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Ag Outlook numbers eyed this week
This week's USDA 10-year agricultural projections have market-watchers reacting with a negative tone. In fact, the government's numbers are seen as surprisingly bearish for the coming two years.
The USDA Agricultural Projections to 2021 Report indicated a rather negative picture for the coming two years.
Long range forecasts, put out by USDA Feb. 13 (using estimates put together in late November 2011 and which will be updated Feb. 23-24 at their annual Ag Outlook meetings), indicates a significant decline in price averages for grains in 2012/13. That includes a drop in corn price from $6.70 this year to $5 next year and $4.30 in 2013/14. Wheat drops from $7.40 this year to $6 next year and $5.75 the following year.
Soybeans drop from $12.60 this year to $11 next year, and to $10.30 in 2013/14.
Thereafter, prices recover somewhat, but that highlights the fact that current high prices might be an anomaly, and prices aren't likely to stay there for long. These drops are precipitated by a return to 'normal' stocks levels for corn of 1.623 mb next year, with a recovery of yield to 'trend' and a 2 million acre hike in acreage (actually that is smaller than most private estimates).
This is exactly the reason Pro Ag has been encouraging hefty hedges of corn, soybeans, and wheat in multiple-year hedges. The outlook is for a response of larger supplies and a cut in demand due to recent high prices, as we go forward in the next few years.
The only thing that could derail this projection is another poor crop year (like the US suffered in 2011, with corn -9% from trend yields and soybeans -5%). But the likelihood of that happening might be slim (10% or less?).
That encourages aggressive sales of grains at current price levels.
That's why Pro Ag has recommended aggressive sales of 2012-2015 crops, as its likely these price levels will slowly erode over the coming 6-12 months, especially if the production season of 2012 turns out to be better-than-expected. With trend yields, corn should yield a new record large 164 bu/acre in 2012, with a resulting 14.235 billion bushel crop that should result in a 1.623 billion bushel carryout. That will be double the current projected carryout! That pressures prices in 2012 to the $5 level - about $1.70 below the current years projected prices.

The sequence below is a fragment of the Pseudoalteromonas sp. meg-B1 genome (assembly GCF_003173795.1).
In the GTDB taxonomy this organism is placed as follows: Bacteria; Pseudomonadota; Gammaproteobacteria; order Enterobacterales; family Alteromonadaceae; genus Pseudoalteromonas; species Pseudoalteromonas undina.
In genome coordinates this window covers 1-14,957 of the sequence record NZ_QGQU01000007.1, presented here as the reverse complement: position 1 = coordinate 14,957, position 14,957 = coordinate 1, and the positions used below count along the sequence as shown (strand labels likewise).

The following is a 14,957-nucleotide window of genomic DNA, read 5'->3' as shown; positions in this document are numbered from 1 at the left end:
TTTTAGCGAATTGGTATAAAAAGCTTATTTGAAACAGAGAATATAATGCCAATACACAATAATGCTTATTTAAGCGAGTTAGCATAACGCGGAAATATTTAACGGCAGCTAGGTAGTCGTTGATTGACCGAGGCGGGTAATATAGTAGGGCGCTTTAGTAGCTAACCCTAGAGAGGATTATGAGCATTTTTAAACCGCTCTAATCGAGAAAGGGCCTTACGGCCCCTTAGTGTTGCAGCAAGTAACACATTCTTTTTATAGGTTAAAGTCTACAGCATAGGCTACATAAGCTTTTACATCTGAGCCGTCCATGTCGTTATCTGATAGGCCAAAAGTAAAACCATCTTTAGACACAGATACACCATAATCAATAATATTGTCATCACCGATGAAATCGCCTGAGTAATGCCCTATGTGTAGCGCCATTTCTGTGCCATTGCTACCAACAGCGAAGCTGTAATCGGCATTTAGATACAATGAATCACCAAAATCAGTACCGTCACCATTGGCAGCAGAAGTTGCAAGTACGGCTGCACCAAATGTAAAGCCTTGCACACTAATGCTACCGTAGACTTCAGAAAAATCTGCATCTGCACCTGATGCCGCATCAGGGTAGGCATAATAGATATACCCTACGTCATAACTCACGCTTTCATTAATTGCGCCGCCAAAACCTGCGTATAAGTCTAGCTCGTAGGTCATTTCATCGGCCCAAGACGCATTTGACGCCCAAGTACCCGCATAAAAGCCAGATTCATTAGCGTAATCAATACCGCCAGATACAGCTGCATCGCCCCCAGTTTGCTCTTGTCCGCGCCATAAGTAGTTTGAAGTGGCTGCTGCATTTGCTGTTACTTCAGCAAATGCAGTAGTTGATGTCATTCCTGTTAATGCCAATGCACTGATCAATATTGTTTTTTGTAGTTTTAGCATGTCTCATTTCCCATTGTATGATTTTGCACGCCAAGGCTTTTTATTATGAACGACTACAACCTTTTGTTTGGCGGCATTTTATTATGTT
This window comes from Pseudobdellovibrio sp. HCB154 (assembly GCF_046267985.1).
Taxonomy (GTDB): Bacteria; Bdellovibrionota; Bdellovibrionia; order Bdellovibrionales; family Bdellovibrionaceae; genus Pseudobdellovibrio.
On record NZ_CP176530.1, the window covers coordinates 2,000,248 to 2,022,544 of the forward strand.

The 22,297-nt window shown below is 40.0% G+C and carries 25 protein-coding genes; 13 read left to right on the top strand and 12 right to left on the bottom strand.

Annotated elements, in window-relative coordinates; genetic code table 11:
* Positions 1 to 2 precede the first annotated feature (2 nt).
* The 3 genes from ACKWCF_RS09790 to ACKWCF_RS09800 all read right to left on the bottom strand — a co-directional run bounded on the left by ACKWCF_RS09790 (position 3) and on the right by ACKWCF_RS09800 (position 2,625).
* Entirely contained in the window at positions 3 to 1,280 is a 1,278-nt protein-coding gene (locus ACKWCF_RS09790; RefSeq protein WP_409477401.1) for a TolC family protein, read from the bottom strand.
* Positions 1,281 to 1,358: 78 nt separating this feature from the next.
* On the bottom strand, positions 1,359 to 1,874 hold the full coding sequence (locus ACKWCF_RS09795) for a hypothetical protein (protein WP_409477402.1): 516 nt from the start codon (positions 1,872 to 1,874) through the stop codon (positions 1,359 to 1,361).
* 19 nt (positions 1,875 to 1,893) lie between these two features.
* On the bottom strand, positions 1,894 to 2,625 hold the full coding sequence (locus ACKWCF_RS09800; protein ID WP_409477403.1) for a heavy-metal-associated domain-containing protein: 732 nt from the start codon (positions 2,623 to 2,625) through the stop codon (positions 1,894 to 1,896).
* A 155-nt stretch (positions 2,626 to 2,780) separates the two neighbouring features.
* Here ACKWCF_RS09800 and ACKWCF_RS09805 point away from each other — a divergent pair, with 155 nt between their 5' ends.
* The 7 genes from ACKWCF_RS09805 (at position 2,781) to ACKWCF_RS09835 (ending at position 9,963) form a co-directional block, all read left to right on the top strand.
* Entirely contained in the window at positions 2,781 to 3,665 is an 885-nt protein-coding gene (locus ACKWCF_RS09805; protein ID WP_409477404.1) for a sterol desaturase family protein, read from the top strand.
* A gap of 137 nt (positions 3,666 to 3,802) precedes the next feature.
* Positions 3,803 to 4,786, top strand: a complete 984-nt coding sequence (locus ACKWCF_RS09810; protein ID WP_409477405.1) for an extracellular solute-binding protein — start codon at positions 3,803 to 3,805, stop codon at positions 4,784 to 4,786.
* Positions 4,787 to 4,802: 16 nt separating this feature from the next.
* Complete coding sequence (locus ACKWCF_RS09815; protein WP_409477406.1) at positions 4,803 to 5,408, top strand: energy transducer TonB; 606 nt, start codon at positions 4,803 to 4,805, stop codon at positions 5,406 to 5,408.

Soybean production is also expected to rebound in 2012 to more 'normal' trend yields of 44 bu/acre, well above the 2011 crop yield of only 41.3 bu/acre. The rebound in soybean production will mean a 3.215 billion bushel soybeans crop, well above 2011's 3.046 billion bu crop in spite of a loss of 1 million acres in planted acreage (mostly lost to corn). That will leave a carryout of 209 million bushels in their projections, but when updated in late February will be hiked to higher levels, as the Nov. projections included beginning stocks of only 195 mb. Already USDA has hiked that number in the past few reports to 275 million bu (in spite of smaller SAM crop projections). One gets the feeling that world production is expanding at a time when demand is shrinking! That is not a good prescription for the long term outlook in grains.
Recall that it was in this report in 2007 that the bull market of ag commodities was sparked, when USDA projected the huge ethanol expansion and demand boom from the world's importers (especially China) that began the great bull market of 2007 to 2011. It culminated in the price increases to $8 corn, $16.50 soybeans, and $13 wheat ($24 if you are a spring wheat producer!) in 2008, only to be bested in 2011 for corn (but wheat and soybeans to be below 2008 highs). Yes, the track record for USDA has been good the past few bull market years - will it be as prophetic in the bearish outlook in 2012-21?
This report might shape the outline of trading for the coming few years, as projected acreage from this report ends up in the spring USDA projections for the new crop year. The report will be updated from the November forecasts at the USDA Ag Outlook Annual conference Feb. 23-24, and these updates will also be anxiously awaited by the market. But the overwhelming message here is, don't be caught underestimating what the "fertilizer" of high prices can do for the world's stocks numbers. It may be more responsive than you think to incentives for production!
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